But, when the meeting was over and the 41-member Caucus was back in their Capitol Hill offices, had America’s first Black president really listened? The jury is still out according to the Black Congressman who holds the highest office on the Hill.
“We’ll have to wait and see. I don’t know. I know that there were some significant suggestions,” said U. S. Rep. Jim Clyburn (D-SC), who holds the office of House majority whip. But, to make sure that the Caucus – in its second full meeting with the President got the message - Clyburn says he will follow up in a strong way.
“I will be sending a memorandum to his senior staffers who were in the meeting to let them know what I thought I heard and what I thought some of the suggestions were and hopefully lay a foundation for us to evaluate in a few weeks or months whether or not they’re listening.”
The CBC has been clear about what they want since Obama has been in office. Representing the overwhelming majority of the 12 percent of America’s Black population, CBC members have written letters, had phone conferences and committee meetings with the President and his staff. Still the Black male unemployment rate is more than 18 percent while the general Black unemployment rate is 15.8 percent. This is double the White unemployment rate which is several percentage points below the national average of 9.7 percent.
According to Clyburn, the President wasn’t trying to hear all of that. He just wanted to know the solutions, Clyburn recounted.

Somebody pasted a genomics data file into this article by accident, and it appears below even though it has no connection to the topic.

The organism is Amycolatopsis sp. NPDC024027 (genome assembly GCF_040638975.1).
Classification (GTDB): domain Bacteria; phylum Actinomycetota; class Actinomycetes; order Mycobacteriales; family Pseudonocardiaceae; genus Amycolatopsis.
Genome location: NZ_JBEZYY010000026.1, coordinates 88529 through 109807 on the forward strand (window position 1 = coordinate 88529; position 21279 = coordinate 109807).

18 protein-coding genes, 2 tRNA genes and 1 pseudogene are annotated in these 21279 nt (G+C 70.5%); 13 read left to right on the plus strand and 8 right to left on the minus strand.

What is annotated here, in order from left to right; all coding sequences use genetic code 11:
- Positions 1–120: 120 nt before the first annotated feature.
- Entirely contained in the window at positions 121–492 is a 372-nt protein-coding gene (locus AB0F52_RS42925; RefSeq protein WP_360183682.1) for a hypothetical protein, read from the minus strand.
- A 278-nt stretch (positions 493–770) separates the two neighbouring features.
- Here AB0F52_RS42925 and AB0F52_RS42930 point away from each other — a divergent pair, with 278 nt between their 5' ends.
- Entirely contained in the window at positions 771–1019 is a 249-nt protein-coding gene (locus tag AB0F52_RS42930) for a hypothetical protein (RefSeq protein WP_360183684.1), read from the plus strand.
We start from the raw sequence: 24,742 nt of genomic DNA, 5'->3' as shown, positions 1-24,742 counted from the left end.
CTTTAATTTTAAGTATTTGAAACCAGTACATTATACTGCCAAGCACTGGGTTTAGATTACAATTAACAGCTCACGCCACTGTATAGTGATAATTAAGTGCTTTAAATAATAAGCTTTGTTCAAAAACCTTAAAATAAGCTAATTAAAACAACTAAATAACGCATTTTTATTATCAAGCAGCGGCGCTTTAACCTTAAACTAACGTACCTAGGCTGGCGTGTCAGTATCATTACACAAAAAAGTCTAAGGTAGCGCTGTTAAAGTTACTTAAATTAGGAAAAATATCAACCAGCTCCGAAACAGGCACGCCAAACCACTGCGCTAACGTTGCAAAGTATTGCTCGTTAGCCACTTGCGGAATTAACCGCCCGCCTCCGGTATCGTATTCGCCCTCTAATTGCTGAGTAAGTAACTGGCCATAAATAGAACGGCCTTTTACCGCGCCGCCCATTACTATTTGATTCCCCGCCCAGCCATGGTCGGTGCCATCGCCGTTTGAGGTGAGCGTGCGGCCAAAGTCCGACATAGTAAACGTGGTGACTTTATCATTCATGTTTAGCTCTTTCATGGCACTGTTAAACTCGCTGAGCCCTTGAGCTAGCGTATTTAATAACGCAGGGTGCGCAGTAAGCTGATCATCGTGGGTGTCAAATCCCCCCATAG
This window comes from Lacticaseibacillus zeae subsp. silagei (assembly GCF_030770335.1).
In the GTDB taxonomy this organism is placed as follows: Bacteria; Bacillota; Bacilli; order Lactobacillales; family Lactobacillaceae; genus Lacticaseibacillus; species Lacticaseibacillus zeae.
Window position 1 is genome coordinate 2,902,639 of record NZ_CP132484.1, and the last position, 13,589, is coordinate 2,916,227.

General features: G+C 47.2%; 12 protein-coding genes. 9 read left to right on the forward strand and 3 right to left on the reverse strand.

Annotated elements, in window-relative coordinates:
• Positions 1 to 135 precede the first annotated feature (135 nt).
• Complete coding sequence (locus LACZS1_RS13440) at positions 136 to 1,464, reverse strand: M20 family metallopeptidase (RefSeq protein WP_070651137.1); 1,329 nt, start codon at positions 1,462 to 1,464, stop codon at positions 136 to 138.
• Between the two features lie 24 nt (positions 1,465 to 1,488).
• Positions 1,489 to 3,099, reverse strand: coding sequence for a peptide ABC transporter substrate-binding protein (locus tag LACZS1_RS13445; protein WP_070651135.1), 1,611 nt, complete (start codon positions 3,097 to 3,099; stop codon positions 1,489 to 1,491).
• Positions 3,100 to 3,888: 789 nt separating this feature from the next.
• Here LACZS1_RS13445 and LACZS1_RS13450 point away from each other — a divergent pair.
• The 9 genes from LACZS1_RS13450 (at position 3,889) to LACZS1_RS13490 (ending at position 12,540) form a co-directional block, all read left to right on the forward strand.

“He didn’t really want to hear how bad it is and how bad off people are and how much unemployment is out there because, he said - and rightfully so – ‘I know all of that. So, what are your suggestions as to how we can address all these issues’ And that’s what made it a great meeting,” Clyburn said.
Clyburn said what Black America cannot forget is that it was President George Bush who created the crisis.
“You know that George Bush did all these tax cuts,” Clyburn explained. “And so all of the income that the government was getting from wealthy people in this country, they’re now not getting it. Because they’re not paying the taxes, all the taxes are now dumped on middle income people in America.”
Among the suggestions that the CBC made to President Obama:
• Create jobs through weatherization programs that would create jobs for landscapers, plumbers, electricians, carpenters, bricklayers and other skilled workers.
• Make sure governors are putting stimulus grant money where it should be and that it’s not just sitting in state coffers.
• Allow retrofitting of homes to save energy and for people to get low interest loans through co-ops in order to pay back their monthly bills.
• Create a big summer jobs program for youth.
• Establish new tax credits.
CBC Chair Barbara Lee (D-CA) agreed with Clyburn that the meeting with Obama was successful. She was far more optimistic than her colleague.
“As chair of the Caucus, I do believe that this administration has been receptive, responsive and has listened. … I think it was a very productive meeting and very specific,” she said.
However, she stressed that the CBC is doing its job by being the voice of Black and other disadvantaged people even at the Obama White House.
“We’re that voice. We’re the voice of conscience; not only for the African American community, but all communities,” she said. “We’ve been working most of our lives to advance an agenda that speaks really to the soul of America.”